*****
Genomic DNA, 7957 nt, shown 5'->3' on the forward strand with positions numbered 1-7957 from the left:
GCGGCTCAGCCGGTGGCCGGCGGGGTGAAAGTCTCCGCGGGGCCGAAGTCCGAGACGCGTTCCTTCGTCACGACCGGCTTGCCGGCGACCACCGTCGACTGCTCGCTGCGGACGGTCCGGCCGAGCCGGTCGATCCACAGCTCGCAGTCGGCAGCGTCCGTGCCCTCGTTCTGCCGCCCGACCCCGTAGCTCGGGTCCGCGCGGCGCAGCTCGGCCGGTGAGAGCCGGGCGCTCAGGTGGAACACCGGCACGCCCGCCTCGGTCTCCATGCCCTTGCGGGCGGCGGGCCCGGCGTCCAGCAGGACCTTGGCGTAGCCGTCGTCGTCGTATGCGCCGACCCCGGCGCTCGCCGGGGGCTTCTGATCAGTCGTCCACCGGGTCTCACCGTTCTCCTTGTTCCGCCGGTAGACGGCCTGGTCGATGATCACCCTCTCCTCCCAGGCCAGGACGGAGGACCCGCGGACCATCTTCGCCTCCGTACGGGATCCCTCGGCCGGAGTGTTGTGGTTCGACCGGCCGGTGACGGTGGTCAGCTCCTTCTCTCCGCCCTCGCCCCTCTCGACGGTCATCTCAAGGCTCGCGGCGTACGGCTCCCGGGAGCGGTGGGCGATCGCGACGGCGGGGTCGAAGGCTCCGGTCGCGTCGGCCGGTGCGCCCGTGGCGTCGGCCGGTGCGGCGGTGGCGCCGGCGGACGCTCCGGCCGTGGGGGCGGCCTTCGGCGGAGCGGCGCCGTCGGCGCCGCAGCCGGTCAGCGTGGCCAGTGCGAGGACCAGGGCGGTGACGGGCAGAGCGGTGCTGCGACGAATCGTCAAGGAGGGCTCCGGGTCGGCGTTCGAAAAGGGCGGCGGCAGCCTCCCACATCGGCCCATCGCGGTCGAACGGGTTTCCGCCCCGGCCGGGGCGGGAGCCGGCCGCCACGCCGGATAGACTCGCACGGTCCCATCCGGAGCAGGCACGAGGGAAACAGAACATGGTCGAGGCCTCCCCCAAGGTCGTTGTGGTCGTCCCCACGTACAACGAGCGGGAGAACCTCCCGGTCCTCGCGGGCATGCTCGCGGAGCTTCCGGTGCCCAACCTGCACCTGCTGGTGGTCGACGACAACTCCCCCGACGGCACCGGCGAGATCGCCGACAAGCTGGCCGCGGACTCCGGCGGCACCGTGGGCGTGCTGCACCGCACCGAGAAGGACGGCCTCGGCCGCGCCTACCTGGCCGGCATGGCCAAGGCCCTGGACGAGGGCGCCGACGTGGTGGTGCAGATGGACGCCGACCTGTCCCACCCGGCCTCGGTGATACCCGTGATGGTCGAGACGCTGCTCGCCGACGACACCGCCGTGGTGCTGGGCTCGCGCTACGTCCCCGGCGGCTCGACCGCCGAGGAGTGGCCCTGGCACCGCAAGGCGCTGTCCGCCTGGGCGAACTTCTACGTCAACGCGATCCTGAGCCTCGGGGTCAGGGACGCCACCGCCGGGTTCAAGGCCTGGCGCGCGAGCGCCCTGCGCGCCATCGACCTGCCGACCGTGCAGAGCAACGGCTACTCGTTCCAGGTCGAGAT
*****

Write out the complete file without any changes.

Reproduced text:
Genomic DNA, 7957 nt, shown 5'->3' on the forward strand with positions numbered 1-7957 from the left:
GCGGCTCAGCCGGTGGCCGGCGGGGTGAAAGTCTCCGCGGGGCCGAAGTCCGAGACGCGTTCCTTCGTCACGACCGGCTTGCCGGCGACCACCGTCGACTGCTCGCTGCGGACGGTCCGGCCGAGCCGGTCGATCCACAGCTCGCAGTCGGCAGCGTCCGTGCCCTCGTTCTGCCGCCCGACCCCGTAGCTCGGGTCCGCGCGGCGCAGCTCGGCCGGTGAGAGCCGGGCGCTCAGGTGGAACACCGGCACGCCCGCCTCGGTCTCCATGCCCTTGCGGGCGGCGGGCCCGGCGTCCAGCAGGACCTTGGCGTAGCCGTCGTCGTCGTATGCGCCGACCCCGGCGCTCGCCGGGGGCTTCTGATCAGTCGTCCACCGGGTCTCACCGTTCTCCTTGTTCCGCCGGTAGACGGCCTGGTCGATGATCACCCTCTCCTCCCAGGCCAGGACGGAGGACCCGCGGACCATCTTCGCCTCCGTACGGGATCCCTCGGCCGGAGTGTTGTGGTTCGACCGGCCGGTGACGGTGGTCAGCTCCTTCTCTCCGCCCTCGCCCCTCTCGACGGTCATCTCAAGGCTCGCGGCGTACGGCTCCCGGGAGCGGTGGGCGATCGCGACGGCGGGGTCGAAGGCTCCGGTCGCGTCGGCCGGTGCGCCCGTGGCGTCGGCCGGTGCGGCGGTGGCGCCGGCGGACGCTCCGGCCGTGGGGGCGGCCTTCGGCGGAGCGGCGCCGTCGGCGCCGCAGCCGGTCAGCGTGGCCAGTGCGAGGACCAGGGCGGTGACGGGCAGAGCGGTGCTGCGACGAATCGTCAAGGAGGGCTCCGGGTCGGCGTTCGAAAAGGGCGGCGGCAGCCTCCCACATCGGCCCATCGCGGTCGAACGGGTTTCCGCCCCGGCCGGGGCGGGAGCCGGCCGCCACGCCGGATAGACTCGCACGGTCCCATCCGGAGCAGGCACGAGGGAAACAGAACATGGTCGAGGCCTCCCCCAAGGTCGTTGTGGTCGTCCCCACGTACAACGAGCGGGAGAACCTCCCGGTCCTCGCGGGCATGCTCGCGGAGCTTCCGGTGCCCAACCTGCACCTGCTGGTGGTCGACGACAACTCCCCCGACGGCACCGGCGAGATCGCCGACAAGCTGGCCGCGGACTCCGGCGGCACCGTGGGCGTGCTGCACCGCACCGAGAAGGACGGCCTCGGCCGCGCCTACCTGGCCGGCATGGCCAAGGCCCTGGACGAGGGCGCCGACGTGGTGGTGCAGATGGACGCCGACCTGTCCCACCCGGCCTCGGTGATACCCGTGATGGTCGAGACGCTGCTCGCCGACGACACCGCCGTGGTGCTGGGCTCGCGCTACGTCCCCGGCGGCTCGACCGCCGAGGAGTGGCCCTGGCACCGCAAGGCGCTGTCCGCCTGGGCGAACTTCTACGTCAACGCGATCCTGAGCCTCGGGGTCAGGGACGCCACCGCCGGGTTCAAGGCCTGGCGCGCGAGCGCCCTGCGCGCCATCGACCTGCCGACCGTGCAGAGCAACGGCTACTCGTTCCAGGTCGAGAT